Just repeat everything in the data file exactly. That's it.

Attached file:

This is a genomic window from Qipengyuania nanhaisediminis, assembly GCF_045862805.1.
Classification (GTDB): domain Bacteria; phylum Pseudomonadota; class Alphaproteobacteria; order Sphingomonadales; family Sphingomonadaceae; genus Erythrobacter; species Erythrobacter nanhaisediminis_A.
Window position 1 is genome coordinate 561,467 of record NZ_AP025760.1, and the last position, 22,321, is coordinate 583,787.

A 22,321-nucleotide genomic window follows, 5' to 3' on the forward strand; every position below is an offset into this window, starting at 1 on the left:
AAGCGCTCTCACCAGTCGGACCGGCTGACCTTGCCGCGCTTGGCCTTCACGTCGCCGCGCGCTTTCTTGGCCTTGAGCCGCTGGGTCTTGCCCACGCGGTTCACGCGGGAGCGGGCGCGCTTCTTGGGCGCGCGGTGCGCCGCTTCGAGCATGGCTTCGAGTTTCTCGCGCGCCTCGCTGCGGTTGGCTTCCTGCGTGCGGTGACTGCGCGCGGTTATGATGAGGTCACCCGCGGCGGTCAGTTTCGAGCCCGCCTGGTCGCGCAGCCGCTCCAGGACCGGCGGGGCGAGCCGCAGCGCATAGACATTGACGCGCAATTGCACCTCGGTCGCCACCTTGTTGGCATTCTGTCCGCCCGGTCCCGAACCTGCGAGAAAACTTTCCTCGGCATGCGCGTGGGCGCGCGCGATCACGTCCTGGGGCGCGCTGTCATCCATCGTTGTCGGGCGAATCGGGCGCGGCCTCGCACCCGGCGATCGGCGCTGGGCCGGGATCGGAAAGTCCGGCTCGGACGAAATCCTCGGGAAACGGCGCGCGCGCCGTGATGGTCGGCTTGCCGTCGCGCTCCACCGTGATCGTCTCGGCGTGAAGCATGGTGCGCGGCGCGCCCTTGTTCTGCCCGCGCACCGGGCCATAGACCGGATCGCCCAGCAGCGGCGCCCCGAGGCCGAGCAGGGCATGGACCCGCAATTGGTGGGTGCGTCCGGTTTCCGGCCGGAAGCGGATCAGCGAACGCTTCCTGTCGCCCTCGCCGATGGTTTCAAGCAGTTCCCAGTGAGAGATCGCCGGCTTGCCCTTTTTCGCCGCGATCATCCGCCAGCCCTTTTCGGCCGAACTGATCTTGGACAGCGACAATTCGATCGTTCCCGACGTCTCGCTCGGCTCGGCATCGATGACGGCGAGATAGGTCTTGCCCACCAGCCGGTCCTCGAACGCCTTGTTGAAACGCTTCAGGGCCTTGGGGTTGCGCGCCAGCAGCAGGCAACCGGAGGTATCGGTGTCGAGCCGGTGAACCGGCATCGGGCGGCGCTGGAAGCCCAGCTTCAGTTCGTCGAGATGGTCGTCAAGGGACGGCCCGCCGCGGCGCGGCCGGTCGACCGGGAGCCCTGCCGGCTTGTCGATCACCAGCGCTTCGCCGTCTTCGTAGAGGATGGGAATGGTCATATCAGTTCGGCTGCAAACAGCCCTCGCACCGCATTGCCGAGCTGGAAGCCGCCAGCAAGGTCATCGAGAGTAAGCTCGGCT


This is a genomic window from Qipengyuania nanhaisediminis, assembly GCF_045862805.1.
Classification (GTDB): domain Bacteria; phylum Pseudomonadota; class Alphaproteobacteria; order Sphingomonadales; family Sphingomonadaceae; genus Erythrobacter; species Erythrobacter nanhaisediminis_A.
Window position 1 is genome coordinate 561,467 of record NZ_AP025760.1, and the last position, 22,321, is coordinate 583,787.

A 22,321-nucleotide genomic window follows, 5' to 3' on the forward strand; every position below is an offset into this window, starting at 1 on the left:
AAGCGCTCTCACCAGTCGGACCGGCTGACCTTGCCGCGCTTGGCCTTCACGTCGCCGCGCGCTTTCTTGGCCTTGAGCCGCTGGGTCTTGCCCACGCGGTTCACGCGGGAGCGGGCGCGCTTCTTGGGCGCGCGGTGCGCCGCTTCGAGCATGGCTTCGAGTTTCTCGCGCGCCTCGCTGCGGTTGGCTTCCTGCGTGCGGTGACTGCGCGCGGTTATGATGAGGTCACCCGCGGCGGTCAGTTTCGAGCCCGCCTGGTCGCGCAGCCGCTCCAGGACCGGCGGGGCGAGCCGCAGCGCATAGACATTGACGCGCAATTGCACCTCGGTCGCCACCTTGTTGGCATTCTGTCCGCCCGGTCCCGAACCTGCGAGAAAACTTTCCTCGGCATGCGCGTGGGCGCGCGCGATCACGTCCTGGGGCGCGCTGTCATCCATCGTTGTCGGGCGAATCGGGCGCGGCCTCGCACCCGGCGATCGGCGCTGGGCCGGGATCGGAAAGTCCGGCTCGGACGAAATCCTCGGGAAACGGCGCGCGCGCCGTGATGGTCGGCTTGCCGTCGCGCTCCACCGTGATCGTCTCGGCGTGAAGCATGGTGCGCGGCGCGCCCTTGTTCTGCCCGCGCACCGGGCCATAGACCGGATCGCCCAGCAGCGGCGCCCCGAGGCCGAGCAGGGCATGGACCCGCAATTGGTGGGTGCGTCCGGTTTCCGGCCGGAAGCGGATCAGCGAACGCTTCCTGTCGCCCTCGCCGATGGTTTCAAGCAGTTCCCAGTGAGAGATCGCCGGCTTGCCCTTTTTCGCCGCGATCATCCGCCAGCCCTTTTCGGCCGAACTGATCTTGGACAGCGACAATTCGATCGTTCCCGACGTCTCGCTCGGCTCGGCATCGATGACGGCGAGATAGGTCTTGCCCACCAGCCGGTCCTCGAACGCCTTGTTGAAACGCTTCAGGGCCTTGGGGTTGCGCGCCAGCAGCAGGCAACCGGAGGTATCGGTGTCGAGCCGGTGAACCGGCATCGGGCGGCGCTGGAAGCCCAGCTTCAGTTCGTCGAGATGGTCGTCAAGGGACGGCCCGCCGCGGCGCGGCCGGTCGACCGGGAGCCCTGCCGGCTTGTCGATCACCAGCGCTTCGCCGTCTTCGTAGAGGATGGGAATGGTCATATCAGTTCGGCTGCAAACAGCCCTCGCACCGCATTGCCGAGCTGGAAGCCGCCAGCAAGGTCATCGAGAGTAAGCTCGGCT